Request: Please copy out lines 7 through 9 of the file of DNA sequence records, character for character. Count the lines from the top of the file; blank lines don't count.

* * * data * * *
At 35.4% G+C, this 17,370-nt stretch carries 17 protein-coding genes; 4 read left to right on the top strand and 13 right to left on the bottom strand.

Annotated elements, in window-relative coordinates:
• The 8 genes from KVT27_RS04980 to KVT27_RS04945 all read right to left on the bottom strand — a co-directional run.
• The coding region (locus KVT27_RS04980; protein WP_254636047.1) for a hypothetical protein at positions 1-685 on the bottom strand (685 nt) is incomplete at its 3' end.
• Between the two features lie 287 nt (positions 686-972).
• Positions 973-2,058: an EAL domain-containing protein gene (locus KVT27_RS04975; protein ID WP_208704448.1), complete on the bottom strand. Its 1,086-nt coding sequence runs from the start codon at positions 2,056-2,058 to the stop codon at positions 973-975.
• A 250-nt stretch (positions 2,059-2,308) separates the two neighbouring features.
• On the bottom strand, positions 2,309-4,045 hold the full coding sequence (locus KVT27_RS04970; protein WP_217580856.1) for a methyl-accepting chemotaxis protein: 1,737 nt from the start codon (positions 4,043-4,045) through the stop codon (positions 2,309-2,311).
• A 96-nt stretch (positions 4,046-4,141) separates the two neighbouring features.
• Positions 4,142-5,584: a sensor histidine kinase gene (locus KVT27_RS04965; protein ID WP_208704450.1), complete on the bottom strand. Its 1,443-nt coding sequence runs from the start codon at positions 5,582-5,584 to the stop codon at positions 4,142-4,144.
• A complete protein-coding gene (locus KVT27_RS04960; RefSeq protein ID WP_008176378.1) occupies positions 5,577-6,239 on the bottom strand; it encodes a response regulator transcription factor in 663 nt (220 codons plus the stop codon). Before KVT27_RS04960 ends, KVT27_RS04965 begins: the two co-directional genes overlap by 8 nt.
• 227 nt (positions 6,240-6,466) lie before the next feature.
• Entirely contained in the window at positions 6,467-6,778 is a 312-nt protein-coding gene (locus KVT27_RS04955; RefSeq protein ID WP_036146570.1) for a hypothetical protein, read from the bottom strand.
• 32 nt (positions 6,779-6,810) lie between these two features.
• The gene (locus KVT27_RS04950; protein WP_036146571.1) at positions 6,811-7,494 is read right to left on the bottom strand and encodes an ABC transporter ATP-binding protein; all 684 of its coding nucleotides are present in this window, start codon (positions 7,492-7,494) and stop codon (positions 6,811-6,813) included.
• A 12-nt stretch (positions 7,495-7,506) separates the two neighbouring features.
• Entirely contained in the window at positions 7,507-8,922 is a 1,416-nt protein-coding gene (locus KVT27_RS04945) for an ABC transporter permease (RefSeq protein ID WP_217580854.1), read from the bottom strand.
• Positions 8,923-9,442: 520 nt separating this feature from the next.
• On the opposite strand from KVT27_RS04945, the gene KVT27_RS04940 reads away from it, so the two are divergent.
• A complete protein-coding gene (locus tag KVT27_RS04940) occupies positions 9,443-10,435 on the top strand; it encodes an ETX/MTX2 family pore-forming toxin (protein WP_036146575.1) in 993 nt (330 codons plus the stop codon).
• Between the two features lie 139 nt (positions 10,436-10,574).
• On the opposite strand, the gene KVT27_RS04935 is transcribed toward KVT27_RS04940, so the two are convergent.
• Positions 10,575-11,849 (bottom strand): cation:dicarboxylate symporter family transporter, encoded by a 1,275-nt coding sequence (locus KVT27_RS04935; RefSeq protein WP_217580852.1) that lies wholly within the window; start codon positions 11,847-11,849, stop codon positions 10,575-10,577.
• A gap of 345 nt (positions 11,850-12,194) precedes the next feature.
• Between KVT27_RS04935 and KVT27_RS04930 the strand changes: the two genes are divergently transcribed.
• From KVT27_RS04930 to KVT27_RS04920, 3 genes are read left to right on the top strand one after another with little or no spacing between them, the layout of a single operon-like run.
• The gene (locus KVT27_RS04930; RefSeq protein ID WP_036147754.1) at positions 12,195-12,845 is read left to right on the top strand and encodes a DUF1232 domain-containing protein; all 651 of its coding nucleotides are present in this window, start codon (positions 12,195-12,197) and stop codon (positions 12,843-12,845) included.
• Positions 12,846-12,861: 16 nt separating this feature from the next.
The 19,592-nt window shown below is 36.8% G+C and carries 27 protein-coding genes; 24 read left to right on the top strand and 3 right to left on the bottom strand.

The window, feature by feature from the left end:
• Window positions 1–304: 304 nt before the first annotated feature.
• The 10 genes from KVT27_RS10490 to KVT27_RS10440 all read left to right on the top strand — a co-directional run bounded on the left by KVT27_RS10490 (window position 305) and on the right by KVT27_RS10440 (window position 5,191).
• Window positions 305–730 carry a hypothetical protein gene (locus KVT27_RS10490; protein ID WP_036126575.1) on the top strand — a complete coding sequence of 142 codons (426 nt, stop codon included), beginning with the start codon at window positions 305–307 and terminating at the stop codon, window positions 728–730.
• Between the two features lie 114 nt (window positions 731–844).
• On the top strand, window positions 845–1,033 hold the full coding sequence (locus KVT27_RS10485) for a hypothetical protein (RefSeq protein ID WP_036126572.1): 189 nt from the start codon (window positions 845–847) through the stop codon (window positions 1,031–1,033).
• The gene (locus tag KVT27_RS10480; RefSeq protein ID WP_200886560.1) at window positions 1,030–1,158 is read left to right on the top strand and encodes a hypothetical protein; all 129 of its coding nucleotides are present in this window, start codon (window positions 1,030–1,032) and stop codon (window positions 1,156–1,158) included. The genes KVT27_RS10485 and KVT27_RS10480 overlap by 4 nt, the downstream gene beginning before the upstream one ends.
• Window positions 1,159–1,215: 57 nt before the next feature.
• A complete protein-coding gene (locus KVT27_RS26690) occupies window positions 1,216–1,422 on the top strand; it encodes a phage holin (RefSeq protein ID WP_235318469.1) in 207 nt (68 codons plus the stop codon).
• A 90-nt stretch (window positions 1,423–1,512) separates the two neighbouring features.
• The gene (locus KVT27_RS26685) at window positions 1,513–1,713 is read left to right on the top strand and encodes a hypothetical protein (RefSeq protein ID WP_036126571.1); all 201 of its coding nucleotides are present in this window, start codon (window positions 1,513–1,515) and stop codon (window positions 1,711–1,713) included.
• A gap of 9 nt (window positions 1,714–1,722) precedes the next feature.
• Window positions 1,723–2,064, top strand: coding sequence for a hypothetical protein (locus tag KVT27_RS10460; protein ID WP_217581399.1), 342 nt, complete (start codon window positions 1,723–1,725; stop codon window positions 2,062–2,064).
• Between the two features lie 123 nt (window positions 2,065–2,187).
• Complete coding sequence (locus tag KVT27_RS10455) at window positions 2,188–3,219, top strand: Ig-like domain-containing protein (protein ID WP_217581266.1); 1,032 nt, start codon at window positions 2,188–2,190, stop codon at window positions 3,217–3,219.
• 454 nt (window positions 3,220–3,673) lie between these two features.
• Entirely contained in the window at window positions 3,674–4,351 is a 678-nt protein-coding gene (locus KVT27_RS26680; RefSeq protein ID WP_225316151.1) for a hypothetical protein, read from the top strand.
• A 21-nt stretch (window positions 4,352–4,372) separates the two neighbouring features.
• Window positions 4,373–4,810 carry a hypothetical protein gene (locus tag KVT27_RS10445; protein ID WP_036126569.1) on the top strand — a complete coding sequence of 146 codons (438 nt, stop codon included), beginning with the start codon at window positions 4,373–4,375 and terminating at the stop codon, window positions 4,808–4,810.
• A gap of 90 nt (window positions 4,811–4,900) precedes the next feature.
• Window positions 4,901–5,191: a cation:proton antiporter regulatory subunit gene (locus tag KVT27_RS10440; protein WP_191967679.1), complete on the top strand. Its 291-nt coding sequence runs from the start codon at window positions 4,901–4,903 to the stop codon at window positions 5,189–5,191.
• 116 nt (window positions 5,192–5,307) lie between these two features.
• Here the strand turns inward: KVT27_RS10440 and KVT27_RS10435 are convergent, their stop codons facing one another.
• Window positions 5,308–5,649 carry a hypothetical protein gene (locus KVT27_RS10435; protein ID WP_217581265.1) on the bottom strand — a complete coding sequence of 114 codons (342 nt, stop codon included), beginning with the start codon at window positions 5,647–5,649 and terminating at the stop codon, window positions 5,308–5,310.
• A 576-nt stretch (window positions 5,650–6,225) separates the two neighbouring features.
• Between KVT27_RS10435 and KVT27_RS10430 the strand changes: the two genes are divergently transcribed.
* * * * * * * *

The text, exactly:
• A 250-nt stretch (positions 2,059-2,308) separates the two neighbouring features.
• On the bottom strand, positions 2,309-4,045 hold the full coding sequence (locus KVT27_RS04970; protein WP_217580856.1) for a methyl-accepting chemotaxis protein: 1,737 nt from the start codon (positions 4,043-4,045) through the stop codon (positions 2,309-2,311).
• A 96-nt stretch (positions 4,046-4,141) separates the two neighbouring features.